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Daryl Buchholz inducted into National 4-H Hall of Fame

Courtesy of K-State Research and Extension Daryl Buchholz, former K-State Research and Extension associate director
4-H HALL OF FAME: Daryl Buchholz, former K-State Research and Extension associate director, is shown signing the official K-State proclamation on May 8, 2014, with former K-State Provost April Mason, recognizing the Cooperative Extension Service’s 100-year anniversary. Buchholz was named one of 20 inductees to the National 4-H Hall of Fame for the class of 2021. His work to make Kansas 4-H financially sustainable continues today.
The former K-State Research and Extension associate director joins the 2021 4-H Hall of Fame class.

Daryl Buchholz of Manhattan, Kan., will be inducted into the National 4-H Hall of Fame on Oct. 12 for his lifetime achievements and contributions to 4-H.

Honored by Kansas State University and the Kansas 4-H Youth Development Program, Buchholz is one of 20 people to be inducted during a ceremony held at the Kellogg Conference Hotel at Gallaudet University in Washington, D.C.

“We are proud to recognize the 2021 National 4-H Hall of Fame honorees for the passion, dedication, vision and leadership they have shown toward young people during their many years of service to 4-H,” says Jeannette Rea Keywood, National 4-H Hall of Fame committee chair.

Grounded in 4-H

Growing up on the plains of South Dakota, Buchholz says his family was grounded in faith for guidance and direction and Cooperative Extension for education and learning. His parents encouraged membership with the Belmont Baby Beef 4-H Club to enhance his learning experience.

Buchholz graduated from South Dakota State University, the family’s first college graduate, earning a degree in agronomy. Encouraged by Extension faculty, he completed his master’s degree at Oklahoma State University, followed by a doctorate at Kansas State University in soil fertility.

Professional life

Buchholz began his Extension career in 1980 at the University of Missouri. In 1992, he joined Kansas State University as the assistant director for agriculture and natural resources and community development. While directing the agriculture section, Buchholz served 18 months as the interim 4-H Youth Development Program leader, before being named to the top leadership position as K-State Research and Extension associate director in 2004. In this position, Buchholz provided leadership for the day-to-day operations of the Kansas Cooperative Extension Service. He says watching young people develop into leaders and learn citizenship, life skills and service was the best part of the job.

“There are more than 6 million young people in the U.S. who are a part of 4-H,” Buchholz says. “That is the largest youth development organization in the nation, and it’s doing absolutely outstanding work in positive youth development. Every child ought to be given the opportunity to join 4-H. Every child. Not just rural kids or kids in certain sectors, but all young people.”

Visionary leader

A visionary leader in financial sustainability for the Kansas 4-H Department, Buchholz directed the state and area 4-H specialists to create a new stream of nontaxpayer funding to increase operating funds for continuity and continuance of educational programming. Departmental operating funds had been flat since the early 1990s. Under his guidance, the specialists created a system to generate new operating funds for more than 30 annual Kansas 4-H events, activities and programs.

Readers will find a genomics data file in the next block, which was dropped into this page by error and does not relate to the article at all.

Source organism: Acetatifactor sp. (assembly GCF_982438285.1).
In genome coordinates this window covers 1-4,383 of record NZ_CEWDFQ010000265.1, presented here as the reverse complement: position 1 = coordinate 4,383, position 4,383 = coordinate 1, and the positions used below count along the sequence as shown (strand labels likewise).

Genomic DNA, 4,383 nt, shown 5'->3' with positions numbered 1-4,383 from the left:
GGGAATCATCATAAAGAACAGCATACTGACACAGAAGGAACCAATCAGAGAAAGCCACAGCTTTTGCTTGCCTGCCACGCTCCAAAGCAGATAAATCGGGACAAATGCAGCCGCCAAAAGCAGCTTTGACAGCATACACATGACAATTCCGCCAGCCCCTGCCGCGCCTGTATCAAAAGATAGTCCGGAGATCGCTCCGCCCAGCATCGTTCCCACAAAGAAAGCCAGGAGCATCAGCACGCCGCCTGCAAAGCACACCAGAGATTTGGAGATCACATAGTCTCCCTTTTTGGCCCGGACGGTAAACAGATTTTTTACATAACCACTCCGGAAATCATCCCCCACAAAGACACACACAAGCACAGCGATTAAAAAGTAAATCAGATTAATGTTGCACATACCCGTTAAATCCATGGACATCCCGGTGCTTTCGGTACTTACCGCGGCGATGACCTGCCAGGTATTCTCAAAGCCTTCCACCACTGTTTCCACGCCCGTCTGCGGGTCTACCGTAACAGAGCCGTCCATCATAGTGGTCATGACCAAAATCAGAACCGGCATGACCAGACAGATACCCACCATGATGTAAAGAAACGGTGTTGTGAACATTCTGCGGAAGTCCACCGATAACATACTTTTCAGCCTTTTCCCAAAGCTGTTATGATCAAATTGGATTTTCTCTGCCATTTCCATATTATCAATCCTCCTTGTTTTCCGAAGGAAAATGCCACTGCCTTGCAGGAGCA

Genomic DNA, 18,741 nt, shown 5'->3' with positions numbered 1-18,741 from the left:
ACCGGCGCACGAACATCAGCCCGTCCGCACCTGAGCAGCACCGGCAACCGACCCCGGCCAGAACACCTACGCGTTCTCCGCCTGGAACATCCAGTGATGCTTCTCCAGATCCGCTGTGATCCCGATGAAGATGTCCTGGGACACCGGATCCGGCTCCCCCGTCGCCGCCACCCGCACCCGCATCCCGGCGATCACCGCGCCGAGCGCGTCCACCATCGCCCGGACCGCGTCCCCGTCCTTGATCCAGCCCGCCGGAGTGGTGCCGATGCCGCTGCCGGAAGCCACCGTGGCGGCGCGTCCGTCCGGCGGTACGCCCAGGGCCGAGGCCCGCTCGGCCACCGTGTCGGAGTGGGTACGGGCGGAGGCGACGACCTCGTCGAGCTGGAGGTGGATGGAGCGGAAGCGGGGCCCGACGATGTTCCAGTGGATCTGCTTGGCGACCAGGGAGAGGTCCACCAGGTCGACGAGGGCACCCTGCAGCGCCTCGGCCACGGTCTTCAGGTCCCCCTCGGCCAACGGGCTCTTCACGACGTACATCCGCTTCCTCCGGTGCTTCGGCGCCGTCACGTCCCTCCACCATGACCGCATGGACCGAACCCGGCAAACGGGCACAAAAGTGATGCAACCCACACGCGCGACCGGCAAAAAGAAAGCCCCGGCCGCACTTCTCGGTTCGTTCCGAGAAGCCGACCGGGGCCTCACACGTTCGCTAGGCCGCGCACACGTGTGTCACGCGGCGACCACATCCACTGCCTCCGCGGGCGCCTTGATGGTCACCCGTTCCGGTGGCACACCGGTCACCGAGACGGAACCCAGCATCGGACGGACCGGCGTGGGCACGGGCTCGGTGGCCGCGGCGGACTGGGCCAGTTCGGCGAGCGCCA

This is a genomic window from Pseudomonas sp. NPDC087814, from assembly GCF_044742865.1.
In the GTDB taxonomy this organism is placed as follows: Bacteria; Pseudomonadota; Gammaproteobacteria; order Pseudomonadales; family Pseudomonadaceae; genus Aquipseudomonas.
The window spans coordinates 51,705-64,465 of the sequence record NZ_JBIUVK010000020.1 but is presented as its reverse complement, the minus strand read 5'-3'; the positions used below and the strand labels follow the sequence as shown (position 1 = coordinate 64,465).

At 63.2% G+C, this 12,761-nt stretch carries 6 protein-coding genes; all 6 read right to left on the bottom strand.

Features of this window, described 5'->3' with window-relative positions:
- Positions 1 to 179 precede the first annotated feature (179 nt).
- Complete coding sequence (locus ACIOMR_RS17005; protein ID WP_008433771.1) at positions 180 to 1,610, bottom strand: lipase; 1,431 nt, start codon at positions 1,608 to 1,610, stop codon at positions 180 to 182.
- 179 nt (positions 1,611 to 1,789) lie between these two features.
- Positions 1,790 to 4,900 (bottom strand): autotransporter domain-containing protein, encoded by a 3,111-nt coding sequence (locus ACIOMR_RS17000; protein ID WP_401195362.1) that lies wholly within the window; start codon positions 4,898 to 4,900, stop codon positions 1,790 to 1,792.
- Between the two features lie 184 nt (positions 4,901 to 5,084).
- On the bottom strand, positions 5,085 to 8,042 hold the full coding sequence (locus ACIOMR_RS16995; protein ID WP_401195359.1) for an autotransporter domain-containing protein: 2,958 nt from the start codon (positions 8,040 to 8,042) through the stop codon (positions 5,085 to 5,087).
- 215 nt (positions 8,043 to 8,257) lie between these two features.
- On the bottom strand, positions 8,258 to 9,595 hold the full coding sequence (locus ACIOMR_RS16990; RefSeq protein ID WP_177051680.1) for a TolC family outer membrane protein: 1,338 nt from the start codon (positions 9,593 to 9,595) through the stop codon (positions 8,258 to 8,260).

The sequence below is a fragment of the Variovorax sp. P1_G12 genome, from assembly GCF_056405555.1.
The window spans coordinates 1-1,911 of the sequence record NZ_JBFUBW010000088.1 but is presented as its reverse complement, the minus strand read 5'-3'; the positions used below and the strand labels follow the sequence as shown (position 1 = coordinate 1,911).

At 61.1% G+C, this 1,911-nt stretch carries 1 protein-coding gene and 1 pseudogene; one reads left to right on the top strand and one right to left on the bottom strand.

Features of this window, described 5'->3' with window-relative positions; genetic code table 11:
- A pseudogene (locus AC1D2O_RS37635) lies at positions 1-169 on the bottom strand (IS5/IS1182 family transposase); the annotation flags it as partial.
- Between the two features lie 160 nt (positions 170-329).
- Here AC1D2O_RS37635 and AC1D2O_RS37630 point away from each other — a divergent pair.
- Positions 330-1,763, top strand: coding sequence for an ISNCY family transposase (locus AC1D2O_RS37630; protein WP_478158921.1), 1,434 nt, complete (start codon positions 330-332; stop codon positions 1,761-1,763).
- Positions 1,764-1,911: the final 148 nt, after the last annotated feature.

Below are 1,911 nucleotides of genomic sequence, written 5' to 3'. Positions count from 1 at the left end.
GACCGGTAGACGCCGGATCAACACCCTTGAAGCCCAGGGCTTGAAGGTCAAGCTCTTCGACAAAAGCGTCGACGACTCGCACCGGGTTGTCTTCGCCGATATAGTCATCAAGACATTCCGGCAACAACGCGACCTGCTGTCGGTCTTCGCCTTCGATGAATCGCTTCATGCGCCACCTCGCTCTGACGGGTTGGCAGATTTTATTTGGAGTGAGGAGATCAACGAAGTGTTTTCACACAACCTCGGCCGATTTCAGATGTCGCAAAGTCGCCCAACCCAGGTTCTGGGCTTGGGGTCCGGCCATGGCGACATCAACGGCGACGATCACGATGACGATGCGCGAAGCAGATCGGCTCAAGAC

Since 2004, this fund has raised more than $700,000 new dollars to sustain the Department of Kansas 4-H Youth Development in its goal to deliver innovative, experiential, educational programming for the more than 75,000 Kansas youth participating in state events, activities, hands-on trainings and educational programs.

Always known for asking the “why” question, Buchholz remained strategic in his vision as a leader, guiding Extension agents and specialists in their planning process by encouraging programming to be relevant, sustainable and educational.

Buchholz says, “Extension isn’t about agriculture, natural resources, family and consumer sciences, 4-H youth development or community development — it’s about changing people, communities and society in ways to lift them up to a better place, and to do it in ways that it becomes their own solutions.”

He retired in 2017, and says 4-H develops skills youth need to grow with the contemporary world.

“I think of 4-H as being flexible and innovative, with an opportunity to maintain its relevance wherever new technology and new scientific discoveries lead us,” he says.

National 4-H Hall of Fame

The National 4-H Hall of Fame honorees are nominated by their home states; National 4-H Council; the National Association of Extension 4-H Youth Development Professionals; or the Division of Youth and 4-H, USDA/National Institute of Food and Agriculture, based upon their exceptional leadership at the local, state, national and international levels. The National 4-H Hall of Fame was established in 2002 as part of the Centennial Project of National Association of Extension 4-H Agents in partnership with National 4-H Council and National 4-H Headquarters at USDA.

The National 4-H Hall of Fame contributed to this article.

TAGS: Extension
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